Category Archives: Music by Bergman

Music by Bergman: Kevin Morby

Kevin Morby, known for being the bassist of Woods and for being the leader of The Babies, began his solo career in 2013 with the release of Harlem River (Woodsist, 2013). A debut album based on a melancholy and warm folk-rock that led the New York musician, singer and composer to success. A tremendously special, magical and simple sound that has been exploited and experimented in his last two albums, Singing Saw (Dead Oceans/Popstock!, 2016) and City Music (Dead Oceans/Popstock!, 2017).

Kevin Morby has released this year an ambitious new album called Oh My God. The follow-up to 2017’s City Music is a double-LP concept record that brings the Los Angeles folk rocker’s religious imagery to the forefront.

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Music by Bergman: The Visual 

The Visual is an Amsterdam-based outfit consisting of Anna van Rij (vocals/guitar), Timon Persoon (synths/electronics/keys) and Tim van Oosten (drums/percussion). Signed to Mink Records in 2017, they released their debut EP ‘Translation’ on December 15th 2017 at packed show at one of Amsterdam’s finest venues: de Melkweg.

That dreamy, cinematic quality runs through all eight tracks of the band’s debut album ‘Moments Of Being” released last year. Jim Morrison and Nick Cave are touchstones too, admired for their intensity and passion, but her real hero is the artist she’s most frequently been compared to, particularly in terms of singing – Jeff Buckley.

Music by Bergman: Beirut

Beirut, the musical project led by Zach Condon, announce the return of its magical folk of Balkan reminiscences with epic sections of winds. After several years of silence and with No, No, No (4AD, 2015) as the last recording reference, the Santa Fe band will release in 2019 their fifth studio album Gallipoli (4AD, 2019). An album recorded between New York, Berlin and Puglia that presents, according to Zach himself, a more “extreme” approach to their sound making imperfections part of the songs. This friday in concert at Vida Festival.

Music by Bergman: The Good, The Bad & The Queen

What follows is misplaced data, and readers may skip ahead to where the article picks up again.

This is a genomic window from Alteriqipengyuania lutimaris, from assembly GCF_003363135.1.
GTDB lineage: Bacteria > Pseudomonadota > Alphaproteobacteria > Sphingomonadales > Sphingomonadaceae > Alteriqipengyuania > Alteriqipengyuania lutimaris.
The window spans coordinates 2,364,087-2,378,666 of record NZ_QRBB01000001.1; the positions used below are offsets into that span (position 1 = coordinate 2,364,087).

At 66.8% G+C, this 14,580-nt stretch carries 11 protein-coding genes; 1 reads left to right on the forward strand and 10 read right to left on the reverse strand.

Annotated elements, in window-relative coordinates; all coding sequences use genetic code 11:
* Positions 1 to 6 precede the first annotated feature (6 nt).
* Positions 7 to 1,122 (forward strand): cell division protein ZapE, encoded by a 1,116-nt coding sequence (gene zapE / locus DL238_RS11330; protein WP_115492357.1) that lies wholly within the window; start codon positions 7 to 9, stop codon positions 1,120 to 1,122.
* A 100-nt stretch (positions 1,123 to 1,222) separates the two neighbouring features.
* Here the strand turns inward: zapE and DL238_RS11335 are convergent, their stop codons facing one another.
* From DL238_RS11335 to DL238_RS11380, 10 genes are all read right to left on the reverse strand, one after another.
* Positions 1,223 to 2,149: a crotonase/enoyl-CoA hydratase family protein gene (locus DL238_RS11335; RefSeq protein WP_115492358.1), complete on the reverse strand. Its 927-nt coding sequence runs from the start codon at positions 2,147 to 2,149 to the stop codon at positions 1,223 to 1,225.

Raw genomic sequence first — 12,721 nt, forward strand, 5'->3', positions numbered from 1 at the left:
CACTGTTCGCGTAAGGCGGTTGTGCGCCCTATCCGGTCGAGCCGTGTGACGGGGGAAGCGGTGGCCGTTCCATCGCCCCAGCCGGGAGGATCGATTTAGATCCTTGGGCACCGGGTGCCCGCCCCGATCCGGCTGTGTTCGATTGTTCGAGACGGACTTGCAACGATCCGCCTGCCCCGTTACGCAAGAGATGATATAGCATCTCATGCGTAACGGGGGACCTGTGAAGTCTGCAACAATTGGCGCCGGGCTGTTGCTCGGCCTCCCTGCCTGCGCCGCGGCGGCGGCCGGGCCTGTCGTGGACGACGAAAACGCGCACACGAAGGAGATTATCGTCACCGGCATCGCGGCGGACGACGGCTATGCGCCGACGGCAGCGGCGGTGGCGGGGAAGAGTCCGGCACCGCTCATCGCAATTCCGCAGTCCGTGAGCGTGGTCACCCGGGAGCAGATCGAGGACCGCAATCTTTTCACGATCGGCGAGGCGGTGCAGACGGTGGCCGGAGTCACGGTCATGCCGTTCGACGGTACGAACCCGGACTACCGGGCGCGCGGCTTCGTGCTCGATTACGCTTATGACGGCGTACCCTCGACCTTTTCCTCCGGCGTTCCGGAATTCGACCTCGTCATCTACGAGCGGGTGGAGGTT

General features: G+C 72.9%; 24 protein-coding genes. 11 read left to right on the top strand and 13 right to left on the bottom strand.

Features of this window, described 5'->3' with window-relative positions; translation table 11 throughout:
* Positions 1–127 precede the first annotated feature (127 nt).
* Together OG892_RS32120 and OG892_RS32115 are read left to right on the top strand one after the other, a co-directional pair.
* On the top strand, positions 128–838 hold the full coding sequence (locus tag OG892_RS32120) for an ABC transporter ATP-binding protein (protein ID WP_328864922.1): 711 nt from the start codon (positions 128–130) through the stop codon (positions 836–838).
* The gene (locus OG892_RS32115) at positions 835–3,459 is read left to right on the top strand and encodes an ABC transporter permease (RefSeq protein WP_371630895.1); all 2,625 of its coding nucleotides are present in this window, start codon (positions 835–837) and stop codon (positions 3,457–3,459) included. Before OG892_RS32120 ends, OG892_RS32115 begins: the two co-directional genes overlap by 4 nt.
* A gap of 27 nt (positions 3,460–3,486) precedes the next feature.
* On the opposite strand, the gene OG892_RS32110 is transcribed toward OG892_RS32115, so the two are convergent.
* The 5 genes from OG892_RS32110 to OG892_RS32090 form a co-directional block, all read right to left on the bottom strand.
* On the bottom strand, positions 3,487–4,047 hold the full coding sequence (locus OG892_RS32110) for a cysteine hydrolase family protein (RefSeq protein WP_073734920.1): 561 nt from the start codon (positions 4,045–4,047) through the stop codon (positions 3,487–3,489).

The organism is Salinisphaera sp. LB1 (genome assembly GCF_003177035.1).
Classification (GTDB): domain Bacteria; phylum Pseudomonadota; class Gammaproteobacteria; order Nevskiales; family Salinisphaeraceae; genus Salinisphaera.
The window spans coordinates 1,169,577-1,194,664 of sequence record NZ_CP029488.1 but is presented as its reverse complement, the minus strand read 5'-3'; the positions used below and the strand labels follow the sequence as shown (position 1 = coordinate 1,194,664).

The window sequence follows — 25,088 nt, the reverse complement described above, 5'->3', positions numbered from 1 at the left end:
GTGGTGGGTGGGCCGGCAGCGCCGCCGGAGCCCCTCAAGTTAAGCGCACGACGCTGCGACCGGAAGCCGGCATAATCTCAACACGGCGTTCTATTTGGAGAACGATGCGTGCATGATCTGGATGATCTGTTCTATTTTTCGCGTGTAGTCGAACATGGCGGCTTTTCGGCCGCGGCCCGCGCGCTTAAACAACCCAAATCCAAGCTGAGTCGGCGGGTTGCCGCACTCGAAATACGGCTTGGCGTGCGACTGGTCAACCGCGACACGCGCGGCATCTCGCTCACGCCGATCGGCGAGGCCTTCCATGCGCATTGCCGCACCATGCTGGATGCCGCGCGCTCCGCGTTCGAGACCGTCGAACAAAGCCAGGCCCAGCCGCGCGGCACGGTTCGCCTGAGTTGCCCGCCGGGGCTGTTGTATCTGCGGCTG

The Good, The Bad & The Queen are a supergroup that need no introduction, made up of Damon Albarn (Blur, Gorillaz), Paul Simonon (The Clash), Tony Allen (Fela Kuti), and Simon Tong (The Verve). This project first saw the light in 2007 in the form of a debut album The Observer called “one of the most surprising and magical albums Damon Albarn has been responsible for.” After eleven years of silence, this past November they released Merrie Land, their highly anticipated comeback and an album unquestionably influenced by the current political and social landscape. Straddling the line between melancholy and hope, this work is a reflection upon what it means to be British in our times, an era of indeterminacy as evidenced by Brexit and the international panorama.

Music by Bergman: Ezra Collective

Ezra Collective play a vital role in new sound of London Jazz by combining the delicate technicalities of Jazz musicianship with Afrobeat, Hip Hop, and many influences of Club culture tied together by a sound that’s unmistakably their own. 2017 saw the release of their genre-bending second EP “Juan Pablo: The Philosopher”, which they took on a successful tour across the UK and Europe. This year they’ve released their debut album ‘You Can’t Steal My Joy.’

Music by Bergman: Jarv Is

What can we say about Jarvis Cocker that hasn’t already been said? He may describe himself as a short-sighted musician & broadcaster from Sheffield, but we know him as an icon. As the lead singer of Pulp for 34 years, he created songs that you’ve sung back at him and that have soundtracked all the important moments of your life. You also know him as the creator of two magnificent solo albums and as the man who released Room 29: a song-cycle written in collaboration with the Canadian pianist, Chilly Gonzales.

Last year he returned with new material. He played tiny clubs and caverns throughout the UK, presenting his new musical ensemble, JARV IS.

Music by Bergman: Stephen Malkmus & The Jicks

We apologise if we scared the hell out of some of you with that baseball cap in our Primavera Pack, the one that said ““Ex-indie”, before releasing the line up so that you could delight in all the names … and relax. Did you think we had forgotten about you, you nineties lovers? Never, whilst Stephen Malkmus has a guitar and still feels like playing it: and it is patently obvious on Sparkle Hard (2018), that the most famous fringes in Pavement have a long career ahead. With seven albums under his belt (one solo and the rest of them with The Jicks), the Portland artist leaves behind him spatio-temporal labels to bring together classical melodies and deafening contemporary lyrics (references to the #MeToo and #BlackLivesMatter movements included), without forgetting to deliver three or four tracks with his delightful morning sparkle trade mark, as reassuring as it is characteristic. And as he himself sings on Middle America“I will not disappear”. We have Malkmus, habemus indie, for some time to come. Tonight in concert.